The couple seems to have been generally happy. Some claim that Manning proposed marriage by telling the young lady, ‘Caroline, I have spoken to your mother’; and it is difficult to imagine even young Mr Manning on his knees before Caroline.’ There are hints that Caroline had some initial reservations about the marriage. On honeymoon, Manning wrote to Mrs Sargent that his bride was now ‘more like herself’ and ‘it really seems as if a weight of uncertainty and depression had been removed’.
The newly-married Manning threw himself into prayer, study and parish work. Unusually for the times, he took his pastoral responsibilities seriously, introducing the daily round of morning and evening prayer and tolling the bell himself to call his flock to church. He tried to visit his parishioners regularly, many of whom were Downland shepherds, and became a familiar and stately figure trudging the country lanes.
In 1837, the same year that the widower Cardinal Weld died, Caroline fell ill. She died of consumption on 24th July, aged only 25, leaving her husband a childless widower. On her deathbed, she told her mother, ‘look after Henry’, and this she did for a number of years, keeping house for him and acting as a companion.
In his book Eminent Victorians, Lytton Strachey claimed that ‘in after years, the memory of his wife seemed to be blotted from his mind’ and that he saw her death as opening up his career possibilities, numbering it among ‘God’s special mercies’. In reality, nothing could have been further from the truth. Manning was clearly heart-broken and spent many hours beside his wife’s grave, where he would often compose his sermons. He wrote to Newman, ‘I try to leave all in God’s hands – but it is very, very difficult … No man knows what it is to watch the desire of his eyes fading away.’ He confessed to Samuel Wilberforce that he felt ‘the absolute need of full employment, and to the best of my powers I maintain a habit of fixed attention, and suffer as few intervals of disengaged time as I can.’ If he seldom spoke of Caroline in subsequent years, it may be that he found it too painful.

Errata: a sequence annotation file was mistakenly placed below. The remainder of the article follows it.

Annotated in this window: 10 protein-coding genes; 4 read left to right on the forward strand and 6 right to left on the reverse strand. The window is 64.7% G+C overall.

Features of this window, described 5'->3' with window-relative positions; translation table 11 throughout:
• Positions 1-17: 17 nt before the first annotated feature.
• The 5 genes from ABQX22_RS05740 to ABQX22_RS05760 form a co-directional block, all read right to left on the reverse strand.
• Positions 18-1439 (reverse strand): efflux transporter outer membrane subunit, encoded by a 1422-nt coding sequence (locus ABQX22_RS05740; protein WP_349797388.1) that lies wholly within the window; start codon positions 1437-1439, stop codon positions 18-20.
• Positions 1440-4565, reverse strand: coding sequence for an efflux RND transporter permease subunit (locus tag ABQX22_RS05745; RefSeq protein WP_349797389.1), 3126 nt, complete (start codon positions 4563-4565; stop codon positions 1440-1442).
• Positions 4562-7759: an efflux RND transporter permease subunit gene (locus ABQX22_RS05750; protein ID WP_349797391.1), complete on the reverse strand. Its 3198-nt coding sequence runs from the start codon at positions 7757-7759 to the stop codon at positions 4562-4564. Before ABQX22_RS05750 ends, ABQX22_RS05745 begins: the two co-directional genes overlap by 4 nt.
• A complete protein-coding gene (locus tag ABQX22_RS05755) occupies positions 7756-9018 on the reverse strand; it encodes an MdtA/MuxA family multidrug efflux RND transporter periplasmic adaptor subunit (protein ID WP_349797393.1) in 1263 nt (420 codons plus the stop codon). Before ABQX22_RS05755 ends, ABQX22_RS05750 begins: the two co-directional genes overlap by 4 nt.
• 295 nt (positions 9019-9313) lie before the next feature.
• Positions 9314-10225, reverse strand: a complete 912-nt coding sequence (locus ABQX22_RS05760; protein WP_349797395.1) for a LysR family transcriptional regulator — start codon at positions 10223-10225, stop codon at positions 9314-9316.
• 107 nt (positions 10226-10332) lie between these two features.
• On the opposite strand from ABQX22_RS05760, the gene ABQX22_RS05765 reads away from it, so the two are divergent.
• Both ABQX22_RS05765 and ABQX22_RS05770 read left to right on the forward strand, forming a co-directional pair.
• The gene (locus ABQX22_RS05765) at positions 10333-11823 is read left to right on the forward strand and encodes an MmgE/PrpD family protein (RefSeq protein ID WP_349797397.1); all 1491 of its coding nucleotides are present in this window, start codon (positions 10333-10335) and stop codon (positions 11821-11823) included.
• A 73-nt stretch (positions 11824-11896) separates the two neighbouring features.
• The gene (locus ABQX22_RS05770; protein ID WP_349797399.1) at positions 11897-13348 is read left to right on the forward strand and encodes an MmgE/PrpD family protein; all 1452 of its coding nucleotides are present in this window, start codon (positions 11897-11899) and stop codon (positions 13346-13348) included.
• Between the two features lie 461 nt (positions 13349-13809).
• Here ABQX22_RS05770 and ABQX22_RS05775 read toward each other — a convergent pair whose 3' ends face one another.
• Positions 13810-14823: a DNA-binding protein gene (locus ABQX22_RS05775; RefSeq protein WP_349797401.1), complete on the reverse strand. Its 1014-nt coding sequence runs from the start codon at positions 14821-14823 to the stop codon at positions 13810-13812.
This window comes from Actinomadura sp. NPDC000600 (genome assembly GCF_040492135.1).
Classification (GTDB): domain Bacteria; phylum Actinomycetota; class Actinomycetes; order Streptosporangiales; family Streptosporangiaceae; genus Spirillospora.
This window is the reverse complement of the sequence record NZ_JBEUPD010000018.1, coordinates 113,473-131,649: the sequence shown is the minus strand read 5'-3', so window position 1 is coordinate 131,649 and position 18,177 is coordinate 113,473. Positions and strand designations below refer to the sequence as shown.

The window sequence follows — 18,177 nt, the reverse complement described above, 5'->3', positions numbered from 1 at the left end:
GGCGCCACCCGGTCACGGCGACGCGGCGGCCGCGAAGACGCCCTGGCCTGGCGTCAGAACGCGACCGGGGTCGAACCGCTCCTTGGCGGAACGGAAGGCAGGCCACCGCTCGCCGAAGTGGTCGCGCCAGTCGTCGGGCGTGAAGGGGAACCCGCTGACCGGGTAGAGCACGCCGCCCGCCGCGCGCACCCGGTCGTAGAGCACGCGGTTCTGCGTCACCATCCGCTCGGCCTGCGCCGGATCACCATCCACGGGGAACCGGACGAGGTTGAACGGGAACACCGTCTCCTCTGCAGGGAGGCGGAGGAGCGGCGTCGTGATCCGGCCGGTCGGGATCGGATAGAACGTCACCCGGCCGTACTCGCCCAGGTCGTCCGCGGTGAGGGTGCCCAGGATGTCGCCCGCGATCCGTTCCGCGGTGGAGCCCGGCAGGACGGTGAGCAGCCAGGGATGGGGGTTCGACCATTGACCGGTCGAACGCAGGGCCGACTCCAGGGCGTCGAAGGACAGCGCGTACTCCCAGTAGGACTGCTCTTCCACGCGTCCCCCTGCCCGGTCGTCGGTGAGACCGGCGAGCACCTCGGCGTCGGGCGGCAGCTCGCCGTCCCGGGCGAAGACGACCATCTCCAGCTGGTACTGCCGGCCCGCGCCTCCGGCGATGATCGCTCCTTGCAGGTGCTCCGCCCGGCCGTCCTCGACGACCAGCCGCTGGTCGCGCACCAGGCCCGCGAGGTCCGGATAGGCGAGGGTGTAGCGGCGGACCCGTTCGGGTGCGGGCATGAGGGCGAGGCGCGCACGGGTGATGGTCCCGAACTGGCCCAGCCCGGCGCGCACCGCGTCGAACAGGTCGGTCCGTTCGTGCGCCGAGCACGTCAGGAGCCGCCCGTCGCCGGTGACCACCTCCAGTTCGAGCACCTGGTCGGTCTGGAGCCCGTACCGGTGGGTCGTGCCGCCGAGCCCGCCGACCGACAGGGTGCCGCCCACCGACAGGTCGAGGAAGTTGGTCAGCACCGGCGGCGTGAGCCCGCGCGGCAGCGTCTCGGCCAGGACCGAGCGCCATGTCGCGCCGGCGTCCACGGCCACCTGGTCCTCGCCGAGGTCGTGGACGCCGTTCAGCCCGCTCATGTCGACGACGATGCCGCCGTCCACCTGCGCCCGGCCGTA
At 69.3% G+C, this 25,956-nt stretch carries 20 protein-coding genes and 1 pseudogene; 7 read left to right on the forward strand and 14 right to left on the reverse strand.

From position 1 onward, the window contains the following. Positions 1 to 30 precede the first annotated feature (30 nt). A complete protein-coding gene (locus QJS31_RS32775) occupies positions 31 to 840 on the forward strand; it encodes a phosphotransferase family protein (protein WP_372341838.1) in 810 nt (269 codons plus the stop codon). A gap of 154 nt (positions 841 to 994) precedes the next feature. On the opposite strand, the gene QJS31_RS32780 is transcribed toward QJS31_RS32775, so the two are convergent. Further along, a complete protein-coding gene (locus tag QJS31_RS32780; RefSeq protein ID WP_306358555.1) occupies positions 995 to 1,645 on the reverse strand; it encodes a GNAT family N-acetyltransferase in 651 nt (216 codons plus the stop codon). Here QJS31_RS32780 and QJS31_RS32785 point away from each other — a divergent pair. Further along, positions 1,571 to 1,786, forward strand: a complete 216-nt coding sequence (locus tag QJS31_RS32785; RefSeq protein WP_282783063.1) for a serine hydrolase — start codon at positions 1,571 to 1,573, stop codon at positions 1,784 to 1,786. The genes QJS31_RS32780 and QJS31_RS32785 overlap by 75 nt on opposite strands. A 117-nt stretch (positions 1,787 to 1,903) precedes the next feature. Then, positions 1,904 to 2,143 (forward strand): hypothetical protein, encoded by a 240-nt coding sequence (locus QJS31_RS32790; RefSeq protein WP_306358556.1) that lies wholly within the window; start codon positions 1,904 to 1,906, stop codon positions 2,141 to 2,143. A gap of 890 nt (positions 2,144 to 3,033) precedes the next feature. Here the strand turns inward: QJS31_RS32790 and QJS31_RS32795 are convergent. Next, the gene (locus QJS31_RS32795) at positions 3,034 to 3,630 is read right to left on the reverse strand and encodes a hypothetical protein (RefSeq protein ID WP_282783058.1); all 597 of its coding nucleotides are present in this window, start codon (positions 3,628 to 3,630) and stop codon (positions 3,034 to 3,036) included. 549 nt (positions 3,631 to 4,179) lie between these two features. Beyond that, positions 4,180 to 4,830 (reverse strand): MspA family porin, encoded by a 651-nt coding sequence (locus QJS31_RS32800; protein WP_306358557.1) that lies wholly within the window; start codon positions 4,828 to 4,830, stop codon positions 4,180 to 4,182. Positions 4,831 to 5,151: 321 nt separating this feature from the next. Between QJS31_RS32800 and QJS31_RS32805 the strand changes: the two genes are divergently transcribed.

He later erected a stained glass window in Chichester Cathedral in her memory and treasured all her letters. These were stolen while travelling to Rome in 1851. One of his companions remembered that ‘at the first moment after the discovery of his loss the expression of grief in his face and voice was such as I have seldom witnessed. He spoke little; and when I was beginning to speak, he laid his hand upon my arm, and said, ’Say nothing! I can just endure it when I keep perfectly silent.’ He gradually learnt to accept the loss, reflecting that ‘the loss was probably necessary – necessary to sever all bonds to earth’ as he began a new chapter in his life as a Catholic priest.
Caroline would not be forgotten. Years later, a flower from her grave would each year be taken to the aged Cardinal in Westminster, who regarded it with great emotion. As he lay dying in 1892, he entrusted a volume of his wife’s prayers and reflections to Herbert Vaughan, saying: ‘not a day has passed since her death on which I have not prayed and meditated from that book. All the good I may have done, all the good I may have been, I owe to her.’ The precious volume was kept under his pillow and presumably buried with him.
It is an astonishing thought. Caroline’s grave at Lavington is now in a rather poor state, covered in lichen and difficult to read, but her personal book of prayers lies with her beloved in the magnificence of the crypt of Westminster Cathedral.
This article originally appeared in the Catholic Times on 9th March. It is reprinted by kind permission of the Catholic Times.